Social Security Benefits for Children With Disabilities: www.ssa.gov/pubs/10026.html

Special Needs Alliance: www.specialneedsalliance.com

US Social Security Administration: www.ssa.gov

Family handout from Autism: Caring for Children With Autism Spectrum Disorders: A Resource Toolkit for Clinicians, 2nd Edition, developed by the American Academy of Pediatrics (AAP) Council on Children With Disabilities Autism Subcommittee (ASC).

Copyright © 2013

Additional Resources

The 1-2-3 Magic Program continues to offer parents, pediatricians, mental health professionals, grandparents, teachers and even babysitters a simple and gentle-but-firm approach to managing the behavior of 2 to 12-year-olds, whether they are average kids or special-needs children.
Think:Kids at Massachusetts General Hospital. Under the Direction of Dr. Stuart Ablon, Think:Kids teaches Collaborative Problem Solving, a revolutionary, evidence-based approach for helping children with behavioral challenges.

Is Your Child Sick?TM

Visual Symptom Checker What's Going Around

News @ QPA

  • Pardon Our Dust

    Our Quincy office location is undergoing a renovation project of the exam rooms on our upper level!  Your patience during this project is greatly appreciated.  We look foward to the updated look of the office when the project is completed! Please pardon our dust as we renovate to serve our patients and their families better.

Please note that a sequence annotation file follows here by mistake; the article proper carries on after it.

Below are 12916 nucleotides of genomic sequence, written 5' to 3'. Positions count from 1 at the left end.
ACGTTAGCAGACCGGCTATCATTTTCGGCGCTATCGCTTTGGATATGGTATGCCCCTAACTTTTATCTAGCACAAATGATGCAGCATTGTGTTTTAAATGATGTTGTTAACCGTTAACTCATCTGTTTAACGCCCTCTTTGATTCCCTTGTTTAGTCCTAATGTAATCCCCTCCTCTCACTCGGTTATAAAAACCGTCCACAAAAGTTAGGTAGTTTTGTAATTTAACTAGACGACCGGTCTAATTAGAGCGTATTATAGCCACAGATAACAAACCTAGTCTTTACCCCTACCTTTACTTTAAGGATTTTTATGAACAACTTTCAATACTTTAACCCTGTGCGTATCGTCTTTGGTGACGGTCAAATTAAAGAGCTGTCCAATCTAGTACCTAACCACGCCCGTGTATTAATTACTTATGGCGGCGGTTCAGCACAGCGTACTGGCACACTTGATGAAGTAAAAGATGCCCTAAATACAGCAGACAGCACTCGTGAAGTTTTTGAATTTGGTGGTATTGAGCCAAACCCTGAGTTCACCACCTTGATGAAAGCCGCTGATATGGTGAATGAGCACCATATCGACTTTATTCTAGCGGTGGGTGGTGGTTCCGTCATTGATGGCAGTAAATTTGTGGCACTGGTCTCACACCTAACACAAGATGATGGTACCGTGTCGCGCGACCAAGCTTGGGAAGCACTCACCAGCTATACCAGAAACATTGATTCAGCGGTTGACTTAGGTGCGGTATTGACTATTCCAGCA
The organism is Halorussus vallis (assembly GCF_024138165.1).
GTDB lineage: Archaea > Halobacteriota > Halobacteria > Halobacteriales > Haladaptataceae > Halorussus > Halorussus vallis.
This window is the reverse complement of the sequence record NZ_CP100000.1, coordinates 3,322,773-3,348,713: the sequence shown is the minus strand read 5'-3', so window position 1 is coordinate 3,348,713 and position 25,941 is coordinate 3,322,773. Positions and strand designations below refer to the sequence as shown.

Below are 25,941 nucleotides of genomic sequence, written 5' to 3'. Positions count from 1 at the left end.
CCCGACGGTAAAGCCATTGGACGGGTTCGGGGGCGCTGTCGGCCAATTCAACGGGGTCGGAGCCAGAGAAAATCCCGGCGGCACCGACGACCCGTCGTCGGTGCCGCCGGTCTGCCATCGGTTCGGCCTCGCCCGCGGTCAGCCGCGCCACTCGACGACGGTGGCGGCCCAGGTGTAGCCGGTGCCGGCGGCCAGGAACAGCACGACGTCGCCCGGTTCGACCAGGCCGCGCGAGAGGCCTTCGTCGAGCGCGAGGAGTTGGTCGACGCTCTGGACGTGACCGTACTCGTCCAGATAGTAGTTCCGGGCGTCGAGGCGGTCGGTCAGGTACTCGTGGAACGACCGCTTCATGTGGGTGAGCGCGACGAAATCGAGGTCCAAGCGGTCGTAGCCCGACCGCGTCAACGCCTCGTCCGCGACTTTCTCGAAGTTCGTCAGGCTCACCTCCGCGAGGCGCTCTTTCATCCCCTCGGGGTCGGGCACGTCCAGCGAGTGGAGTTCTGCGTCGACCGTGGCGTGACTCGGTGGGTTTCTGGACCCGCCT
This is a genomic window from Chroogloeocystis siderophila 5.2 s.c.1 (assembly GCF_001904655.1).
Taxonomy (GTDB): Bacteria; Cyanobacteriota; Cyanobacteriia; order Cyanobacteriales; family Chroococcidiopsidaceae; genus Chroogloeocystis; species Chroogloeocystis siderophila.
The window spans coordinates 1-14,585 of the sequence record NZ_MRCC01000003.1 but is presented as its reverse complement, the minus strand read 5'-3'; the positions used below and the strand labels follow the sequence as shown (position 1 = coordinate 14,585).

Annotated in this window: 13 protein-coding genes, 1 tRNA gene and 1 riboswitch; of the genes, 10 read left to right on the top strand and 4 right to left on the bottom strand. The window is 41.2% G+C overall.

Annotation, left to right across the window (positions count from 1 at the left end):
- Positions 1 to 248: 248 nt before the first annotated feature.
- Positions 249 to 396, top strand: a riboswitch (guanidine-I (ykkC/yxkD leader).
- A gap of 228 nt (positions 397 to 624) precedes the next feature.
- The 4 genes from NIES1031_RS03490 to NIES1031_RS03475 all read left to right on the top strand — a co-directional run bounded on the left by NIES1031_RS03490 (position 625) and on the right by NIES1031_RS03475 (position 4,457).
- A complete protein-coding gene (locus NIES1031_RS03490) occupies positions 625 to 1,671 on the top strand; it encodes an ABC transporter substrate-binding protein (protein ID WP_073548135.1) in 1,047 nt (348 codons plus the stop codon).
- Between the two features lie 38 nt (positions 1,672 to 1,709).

• Get Our Mobile App Now

     
  • New Electronic Medical Record

    Quincy Pediatrics  adopted a new Electronic Medical Record, Partners eCare, in June.  Our staff has undergone extensive training and we have made every effort to ensure that there is minimal impact to our patients during this transition.  This system is still new to us and we apologize for any inconvenience you may experience.   Please bear with us as we continue to  adopt this change.  Thank you.
     
     
  • MassHealth Panel Closed

    Our MassHealth Panel is currently closed.  At this time, we are unable to accept any new MassHealth Patients.